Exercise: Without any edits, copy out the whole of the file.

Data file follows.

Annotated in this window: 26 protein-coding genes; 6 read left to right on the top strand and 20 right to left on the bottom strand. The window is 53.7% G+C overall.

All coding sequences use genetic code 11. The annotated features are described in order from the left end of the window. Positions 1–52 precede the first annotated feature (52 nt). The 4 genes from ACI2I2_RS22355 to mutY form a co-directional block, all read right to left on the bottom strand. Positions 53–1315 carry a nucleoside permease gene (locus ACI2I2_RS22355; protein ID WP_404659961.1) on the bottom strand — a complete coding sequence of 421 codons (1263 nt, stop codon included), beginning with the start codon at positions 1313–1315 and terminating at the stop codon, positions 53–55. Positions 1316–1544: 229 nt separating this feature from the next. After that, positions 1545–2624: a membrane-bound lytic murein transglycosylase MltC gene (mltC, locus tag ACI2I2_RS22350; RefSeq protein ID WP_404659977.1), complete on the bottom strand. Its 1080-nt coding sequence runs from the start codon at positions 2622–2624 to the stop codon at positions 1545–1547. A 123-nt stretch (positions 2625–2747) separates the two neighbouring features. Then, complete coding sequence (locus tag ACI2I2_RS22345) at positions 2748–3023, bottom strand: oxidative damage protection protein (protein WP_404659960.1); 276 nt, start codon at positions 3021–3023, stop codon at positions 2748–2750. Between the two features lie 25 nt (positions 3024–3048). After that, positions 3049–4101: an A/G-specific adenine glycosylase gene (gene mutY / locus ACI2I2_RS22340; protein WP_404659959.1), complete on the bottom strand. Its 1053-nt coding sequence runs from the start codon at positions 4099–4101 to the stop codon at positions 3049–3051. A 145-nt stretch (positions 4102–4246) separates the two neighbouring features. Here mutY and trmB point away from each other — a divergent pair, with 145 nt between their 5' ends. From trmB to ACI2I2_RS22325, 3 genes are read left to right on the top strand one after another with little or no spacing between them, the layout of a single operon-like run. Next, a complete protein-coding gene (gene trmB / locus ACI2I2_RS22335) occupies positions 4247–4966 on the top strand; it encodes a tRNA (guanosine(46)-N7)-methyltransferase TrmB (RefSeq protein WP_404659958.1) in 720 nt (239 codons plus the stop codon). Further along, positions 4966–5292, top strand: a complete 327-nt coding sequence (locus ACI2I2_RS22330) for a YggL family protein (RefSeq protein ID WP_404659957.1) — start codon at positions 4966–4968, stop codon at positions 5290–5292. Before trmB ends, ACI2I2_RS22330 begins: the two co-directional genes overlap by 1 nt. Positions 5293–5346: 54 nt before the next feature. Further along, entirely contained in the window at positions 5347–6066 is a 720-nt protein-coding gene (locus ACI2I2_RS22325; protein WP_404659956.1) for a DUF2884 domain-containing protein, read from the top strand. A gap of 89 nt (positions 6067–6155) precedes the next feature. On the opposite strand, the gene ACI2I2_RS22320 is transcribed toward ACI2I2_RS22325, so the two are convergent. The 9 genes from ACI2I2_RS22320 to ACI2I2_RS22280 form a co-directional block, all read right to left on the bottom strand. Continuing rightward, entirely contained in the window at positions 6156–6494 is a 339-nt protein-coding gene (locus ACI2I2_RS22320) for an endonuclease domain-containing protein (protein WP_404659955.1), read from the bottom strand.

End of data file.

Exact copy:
Annotated in this window: 26 protein-coding genes; 6 read left to right on the top strand and 20 right to left on the bottom strand. The window is 53.7% G+C overall.

All coding sequences use genetic code 11. The annotated features are described in order from the left end of the window. Positions 1–52 precede the first annotated feature (52 nt). The 4 genes from ACI2I2_RS22355 to mutY form a co-directional block, all read right to left on the bottom strand. Positions 53–1315 carry a nucleoside permease gene (locus ACI2I2_RS22355; protein ID WP_404659961.1) on the bottom strand — a complete coding sequence of 421 codons (1263 nt, stop codon included), beginning with the start codon at positions 1313–1315 and terminating at the stop codon, positions 53–55. Positions 1316–1544: 229 nt separating this feature from the next. After that, positions 1545–2624: a membrane-bound lytic murein transglycosylase MltC gene (mltC, locus tag ACI2I2_RS22350; RefSeq protein ID WP_404659977.1), complete on the bottom strand. Its 1080-nt coding sequence runs from the start codon at positions 2622–2624 to the stop codon at positions 1545–1547. A 123-nt stretch (positions 2625–2747) separates the two neighbouring features. Then, complete coding sequence (locus tag ACI2I2_RS22345) at positions 2748–3023, bottom strand: oxidative damage protection protein (protein WP_404659960.1); 276 nt, start codon at positions 3021–3023, stop codon at positions 2748–2750. Between the two features lie 25 nt (positions 3024–3048). After that, positions 3049–4101: an A/G-specific adenine glycosylase gene (gene mutY / locus ACI2I2_RS22340; protein WP_404659959.1), complete on the bottom strand. Its 1053-nt coding sequence runs from the start codon at positions 4099–4101 to the stop codon at positions 3049–3051. A 145-nt stretch (positions 4102–4246) separates the two neighbouring features. Here mutY and trmB point away from each other — a divergent pair, with 145 nt between their 5' ends. From trmB to ACI2I2_RS22325, 3 genes are read left to right on the top strand one after another with little or no spacing between them, the layout of a single operon-like run. Next, a complete protein-coding gene (gene trmB / locus ACI2I2_RS22335) occupies positions 4247–4966 on the top strand; it encodes a tRNA (guanosine(46)-N7)-methyltransferase TrmB (RefSeq protein WP_404659958.1) in 720 nt (239 codons plus the stop codon). Further along, positions 4966–5292, top strand: a complete 327-nt coding sequence (locus ACI2I2_RS22330) for a YggL family protein (RefSeq protein ID WP_404659957.1) — start codon at positions 4966–4968, stop codon at positions 5290–5292. Before trmB ends, ACI2I2_RS22330 begins: the two co-directional genes overlap by 1 nt. Positions 5293–5346: 54 nt before the next feature. Further along, entirely contained in the window at positions 5347–6066 is a 720-nt protein-coding gene (locus ACI2I2_RS22325; protein WP_404659956.1) for a DUF2884 domain-containing protein, read from the top strand. A gap of 89 nt (positions 6067–6155) precedes the next feature. On the opposite strand, the gene ACI2I2_RS22320 is transcribed toward ACI2I2_RS22325, so the two are convergent. The 9 genes from ACI2I2_RS22320 to ACI2I2_RS22280 form a co-directional block, all read right to left on the bottom strand. Continuing rightward, entirely contained in the window at positions 6156–6494 is a 339-nt protein-coding gene (locus ACI2I2_RS22320) for an endonuclease domain-containing protein (protein WP_404659955.1), read from the bottom strand.